Updated: May 27, 2018
Q. In your opinion, if the Buddha were among us today, would he consider himself a Buddhist? Would Jesus Christ identify as a Jew or a Christian?
A. Hypothetical thought provoking questions like these are fun to consider, as long as we remember that our answers are based upon well-intentioned guesswork; a play of the imagination. For the record, Buddhist cosmology does not endorse or deny reincarnation as it is viewed here in the west. Buddhism teaches that an associated stream of constantly changing mental energy will, through rebirth, be established in a new life and body. This idea is uniquely different than our western notion of a soul, core being, or eternal entity. That being said, most spiritual beliefs agree that the circumstances into which we are reborn are conditioned by the experiences (positive and negative) of our previous life.
Our collective belief system places these two individuals (and others) in a special category. We think of them as awakened, enlightened, or advanced beings. In our own unique way, we aspire to be like them; to emulate the love and compassion they shared with so many during their lifetime. The (historical) Buddha never represented himself as heavenly or enlightened, even during in-depth questioning. He said simply that he was awake, and that his awakened nature ceased to be interrupted by the sleep of ignorance. He understood that he was the stillness at the center of the wheel, as well the spokes that turned the wheel.
Although countless discourses (sutras) are attributed to Siddhartha Gautama Shakyamuni, the historical Buddha, the vast body of teachings and commentaries associated with his oral talks emerged later, from the memory storehouses of his followers and those who knew him best. We might call these individuals early Buddhists. The perseverance and diligence of these individuals, as well as those who carried the teachings to other lands, made Buddhism as we know it today possible. That was approximately 2600 years ago, and although I am a fan of the teachings associated with Buddhism, I believe they have evolved substantially over such a long time. A longtime practitioner once commented that he didn’t think the Buddha would recognize his original teachings, perhaps mistaking them for a related philosophy. Based on my limited knowledge, I tend to agree.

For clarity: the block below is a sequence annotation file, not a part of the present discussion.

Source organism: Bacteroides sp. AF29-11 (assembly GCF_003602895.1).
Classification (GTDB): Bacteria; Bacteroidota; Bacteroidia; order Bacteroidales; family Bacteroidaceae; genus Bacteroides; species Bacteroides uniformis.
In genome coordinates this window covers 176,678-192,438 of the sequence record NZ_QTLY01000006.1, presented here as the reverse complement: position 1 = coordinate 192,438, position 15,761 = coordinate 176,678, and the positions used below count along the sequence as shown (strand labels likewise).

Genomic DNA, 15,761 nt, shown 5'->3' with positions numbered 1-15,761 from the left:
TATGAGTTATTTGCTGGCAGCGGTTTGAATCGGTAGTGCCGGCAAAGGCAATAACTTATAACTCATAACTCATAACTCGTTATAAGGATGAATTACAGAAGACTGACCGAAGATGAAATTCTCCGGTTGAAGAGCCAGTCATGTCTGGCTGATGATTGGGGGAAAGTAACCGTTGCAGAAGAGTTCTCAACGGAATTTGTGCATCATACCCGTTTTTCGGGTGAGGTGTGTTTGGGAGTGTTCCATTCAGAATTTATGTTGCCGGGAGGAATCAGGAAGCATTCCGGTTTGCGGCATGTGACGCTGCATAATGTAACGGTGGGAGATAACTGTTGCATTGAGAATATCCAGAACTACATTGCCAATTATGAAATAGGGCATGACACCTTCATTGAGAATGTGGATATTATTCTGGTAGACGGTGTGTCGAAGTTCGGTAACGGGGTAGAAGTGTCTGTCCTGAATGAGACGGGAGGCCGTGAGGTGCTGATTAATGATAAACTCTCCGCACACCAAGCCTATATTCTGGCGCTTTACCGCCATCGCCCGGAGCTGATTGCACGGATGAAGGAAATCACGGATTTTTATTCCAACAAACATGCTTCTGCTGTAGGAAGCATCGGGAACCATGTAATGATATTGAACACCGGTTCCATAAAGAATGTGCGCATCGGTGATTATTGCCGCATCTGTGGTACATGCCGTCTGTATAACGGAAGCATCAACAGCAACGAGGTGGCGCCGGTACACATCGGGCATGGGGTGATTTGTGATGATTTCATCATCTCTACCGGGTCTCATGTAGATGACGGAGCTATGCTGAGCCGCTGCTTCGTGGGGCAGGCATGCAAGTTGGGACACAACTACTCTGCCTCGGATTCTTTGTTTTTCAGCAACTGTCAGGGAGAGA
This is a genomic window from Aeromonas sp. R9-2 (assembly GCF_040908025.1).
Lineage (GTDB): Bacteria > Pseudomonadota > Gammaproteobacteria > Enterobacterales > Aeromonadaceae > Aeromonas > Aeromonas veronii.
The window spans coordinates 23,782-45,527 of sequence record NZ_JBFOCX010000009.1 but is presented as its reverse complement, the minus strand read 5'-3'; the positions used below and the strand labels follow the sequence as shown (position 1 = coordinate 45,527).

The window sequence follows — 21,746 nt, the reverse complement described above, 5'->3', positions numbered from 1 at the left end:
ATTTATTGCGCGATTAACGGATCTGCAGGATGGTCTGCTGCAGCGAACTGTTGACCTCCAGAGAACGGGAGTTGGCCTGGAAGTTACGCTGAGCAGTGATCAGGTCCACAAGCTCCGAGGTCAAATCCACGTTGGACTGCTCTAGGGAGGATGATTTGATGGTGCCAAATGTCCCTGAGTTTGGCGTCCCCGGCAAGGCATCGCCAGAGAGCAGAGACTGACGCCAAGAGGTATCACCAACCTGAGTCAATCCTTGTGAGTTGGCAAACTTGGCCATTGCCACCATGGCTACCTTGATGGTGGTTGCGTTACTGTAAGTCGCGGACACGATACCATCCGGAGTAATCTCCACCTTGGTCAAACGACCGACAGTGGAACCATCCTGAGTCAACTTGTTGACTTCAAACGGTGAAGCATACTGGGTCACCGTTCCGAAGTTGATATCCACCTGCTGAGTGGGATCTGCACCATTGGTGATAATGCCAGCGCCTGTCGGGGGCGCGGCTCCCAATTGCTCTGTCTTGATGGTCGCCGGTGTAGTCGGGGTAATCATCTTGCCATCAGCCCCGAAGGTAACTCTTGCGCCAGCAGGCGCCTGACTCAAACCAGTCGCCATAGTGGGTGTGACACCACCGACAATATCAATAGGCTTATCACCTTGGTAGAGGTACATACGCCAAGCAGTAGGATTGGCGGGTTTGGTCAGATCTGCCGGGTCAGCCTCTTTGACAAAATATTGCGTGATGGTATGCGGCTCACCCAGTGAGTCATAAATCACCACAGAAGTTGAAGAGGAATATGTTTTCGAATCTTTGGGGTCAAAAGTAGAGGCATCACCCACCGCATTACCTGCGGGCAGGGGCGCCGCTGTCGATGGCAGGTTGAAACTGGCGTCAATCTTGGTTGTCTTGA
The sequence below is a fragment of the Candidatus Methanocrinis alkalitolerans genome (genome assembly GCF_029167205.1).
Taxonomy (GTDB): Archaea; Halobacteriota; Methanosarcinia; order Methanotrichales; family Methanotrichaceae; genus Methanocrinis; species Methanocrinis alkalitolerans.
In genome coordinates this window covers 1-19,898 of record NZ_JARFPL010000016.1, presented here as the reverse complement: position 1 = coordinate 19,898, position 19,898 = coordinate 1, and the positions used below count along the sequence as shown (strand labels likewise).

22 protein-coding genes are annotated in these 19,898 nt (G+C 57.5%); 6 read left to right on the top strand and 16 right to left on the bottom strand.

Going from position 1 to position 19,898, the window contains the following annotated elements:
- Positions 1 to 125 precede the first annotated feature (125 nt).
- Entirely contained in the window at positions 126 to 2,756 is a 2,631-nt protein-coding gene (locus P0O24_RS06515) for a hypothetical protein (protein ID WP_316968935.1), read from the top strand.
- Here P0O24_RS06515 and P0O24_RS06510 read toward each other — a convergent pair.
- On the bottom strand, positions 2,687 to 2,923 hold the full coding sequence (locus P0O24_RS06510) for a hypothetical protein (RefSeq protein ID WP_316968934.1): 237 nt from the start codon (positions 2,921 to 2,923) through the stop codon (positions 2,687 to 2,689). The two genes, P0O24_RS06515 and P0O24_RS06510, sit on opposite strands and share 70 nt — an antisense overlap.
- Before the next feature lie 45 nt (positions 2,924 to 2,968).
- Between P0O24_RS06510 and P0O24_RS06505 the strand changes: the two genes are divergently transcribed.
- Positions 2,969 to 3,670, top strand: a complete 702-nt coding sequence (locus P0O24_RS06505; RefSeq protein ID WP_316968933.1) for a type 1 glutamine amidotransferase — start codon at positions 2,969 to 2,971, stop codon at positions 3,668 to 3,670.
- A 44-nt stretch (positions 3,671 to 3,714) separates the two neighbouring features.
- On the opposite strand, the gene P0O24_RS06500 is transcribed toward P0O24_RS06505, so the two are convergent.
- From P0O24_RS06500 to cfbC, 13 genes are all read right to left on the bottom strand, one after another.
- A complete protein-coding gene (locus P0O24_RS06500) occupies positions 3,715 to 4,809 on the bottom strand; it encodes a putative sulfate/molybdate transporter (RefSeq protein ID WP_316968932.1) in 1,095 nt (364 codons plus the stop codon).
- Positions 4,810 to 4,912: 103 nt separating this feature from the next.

Jesus of Nazareth, the Christ, lived on the earth approximately 2000 years ago, 600 years after the Buddha. Although what they taught is often favorably compared, the lives of these two individuals could not have been more different. History suggests that the Buddha never talked about the One God of the desert, perhaps because he was born in what is now Nepal, and never traveled beyond India’s culture or framework. However, many people heard about the Buddha’s profound teachings, and traveled far to hear him, so it is entirely possible that an exchange of cultural and religious views took place.
There is historical and textual evidence to suggest that Jesus of Nazareth knew about Buddhism, because both existed in Judea at the same time. Political and cultural influences permeated Judea, an important shipping center for trade between India and the West. Like the Buddha, Jesus Christ was a central figure in his time. Christians believe Jesus was the long awaited Messiah, but he never referred to himself in that context. He taught orally, as did the Buddha, and the current mainstream view holds that he was the founder of a renewal movement within Judaism. After his death, his followers and the community they formed eventually became the Christian church.
We can certainly find similarities between the Buddha and Jesus Christ. Both espoused a wisdom that undermined and challenged convention, and both regarded moral and ethical behavior similarly. They taught a “way” or “path” that cut through dogma, jargon and established religious views. Their teachings proposed an antidote to suffering and the means for achieving it in one lifetime. But would a returning Buddha be a Buddhist, or Jesus Christ a Christian – or vice-versa?
I don’t think so. I believe these wise beings would see the world anew. Taking current world events into account, they would quickly become aware of when and where our ship ran aground. I would like to think they would reject the status quo and refresh our tired, impoverished beliefs. Wishful thinking? Maybe. Like many others, I long for a time when compassion for all beings is the norm and not a futuristic goal. I would also like to think we could wipe the sleep of ignorance from our own eyes, without waiting to be led. But just in case, I’ll go on record as saying I would welcome the return of these, and other great beings. My heart is open and so is my door!